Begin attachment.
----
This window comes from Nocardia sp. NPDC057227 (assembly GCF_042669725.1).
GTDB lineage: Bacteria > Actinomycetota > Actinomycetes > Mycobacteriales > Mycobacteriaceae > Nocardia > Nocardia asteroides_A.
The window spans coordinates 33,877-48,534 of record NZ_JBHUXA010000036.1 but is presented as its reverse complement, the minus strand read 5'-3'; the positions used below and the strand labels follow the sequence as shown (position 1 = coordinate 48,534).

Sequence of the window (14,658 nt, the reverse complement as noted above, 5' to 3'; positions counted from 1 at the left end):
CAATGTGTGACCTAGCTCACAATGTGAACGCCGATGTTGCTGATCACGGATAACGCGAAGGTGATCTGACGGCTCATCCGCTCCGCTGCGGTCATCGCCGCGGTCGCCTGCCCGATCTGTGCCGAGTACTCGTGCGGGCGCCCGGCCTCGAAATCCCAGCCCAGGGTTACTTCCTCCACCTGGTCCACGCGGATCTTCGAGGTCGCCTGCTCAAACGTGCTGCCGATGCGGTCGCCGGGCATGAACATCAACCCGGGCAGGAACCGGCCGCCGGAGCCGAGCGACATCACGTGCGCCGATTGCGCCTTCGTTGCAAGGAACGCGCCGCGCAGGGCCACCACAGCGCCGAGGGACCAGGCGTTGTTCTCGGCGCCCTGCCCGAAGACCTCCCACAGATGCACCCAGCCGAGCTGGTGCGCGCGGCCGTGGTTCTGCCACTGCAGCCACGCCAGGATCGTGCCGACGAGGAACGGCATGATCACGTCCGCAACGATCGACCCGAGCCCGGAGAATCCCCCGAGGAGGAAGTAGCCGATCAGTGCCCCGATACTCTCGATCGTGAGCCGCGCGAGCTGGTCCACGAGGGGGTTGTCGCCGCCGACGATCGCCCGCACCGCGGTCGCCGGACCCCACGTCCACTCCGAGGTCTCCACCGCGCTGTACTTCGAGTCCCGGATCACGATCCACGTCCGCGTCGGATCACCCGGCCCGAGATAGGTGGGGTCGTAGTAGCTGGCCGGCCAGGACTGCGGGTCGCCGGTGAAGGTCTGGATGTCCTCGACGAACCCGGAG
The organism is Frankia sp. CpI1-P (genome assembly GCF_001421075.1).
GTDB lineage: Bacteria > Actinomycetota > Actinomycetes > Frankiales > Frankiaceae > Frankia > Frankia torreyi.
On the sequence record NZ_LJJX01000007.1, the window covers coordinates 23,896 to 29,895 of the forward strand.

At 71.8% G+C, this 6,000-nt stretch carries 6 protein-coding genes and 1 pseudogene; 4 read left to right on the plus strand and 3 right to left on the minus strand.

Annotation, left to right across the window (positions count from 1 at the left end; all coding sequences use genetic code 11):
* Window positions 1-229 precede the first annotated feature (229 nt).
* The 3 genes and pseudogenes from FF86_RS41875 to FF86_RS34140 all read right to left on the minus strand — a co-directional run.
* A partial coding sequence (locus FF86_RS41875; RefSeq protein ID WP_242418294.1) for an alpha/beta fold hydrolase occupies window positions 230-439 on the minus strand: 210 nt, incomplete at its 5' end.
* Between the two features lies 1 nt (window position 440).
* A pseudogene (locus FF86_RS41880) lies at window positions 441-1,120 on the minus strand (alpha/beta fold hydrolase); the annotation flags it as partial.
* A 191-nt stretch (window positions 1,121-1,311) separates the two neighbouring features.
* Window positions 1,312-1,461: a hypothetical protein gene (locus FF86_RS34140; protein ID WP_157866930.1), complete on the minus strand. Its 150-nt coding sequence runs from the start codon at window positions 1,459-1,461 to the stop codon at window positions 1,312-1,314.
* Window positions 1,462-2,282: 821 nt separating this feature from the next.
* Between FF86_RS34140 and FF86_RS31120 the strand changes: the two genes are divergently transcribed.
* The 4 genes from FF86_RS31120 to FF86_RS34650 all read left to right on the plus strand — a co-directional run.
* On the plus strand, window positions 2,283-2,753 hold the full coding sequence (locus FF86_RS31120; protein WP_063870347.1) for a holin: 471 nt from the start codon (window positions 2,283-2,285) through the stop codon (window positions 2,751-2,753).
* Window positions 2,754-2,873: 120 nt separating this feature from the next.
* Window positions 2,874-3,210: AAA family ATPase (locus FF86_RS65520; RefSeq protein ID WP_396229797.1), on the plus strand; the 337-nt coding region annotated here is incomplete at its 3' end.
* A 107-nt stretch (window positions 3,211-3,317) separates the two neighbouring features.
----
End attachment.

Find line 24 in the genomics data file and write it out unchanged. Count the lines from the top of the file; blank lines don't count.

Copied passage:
* A 107-nt stretch (window positions 3,211-3,317) separates the two neighbouring features.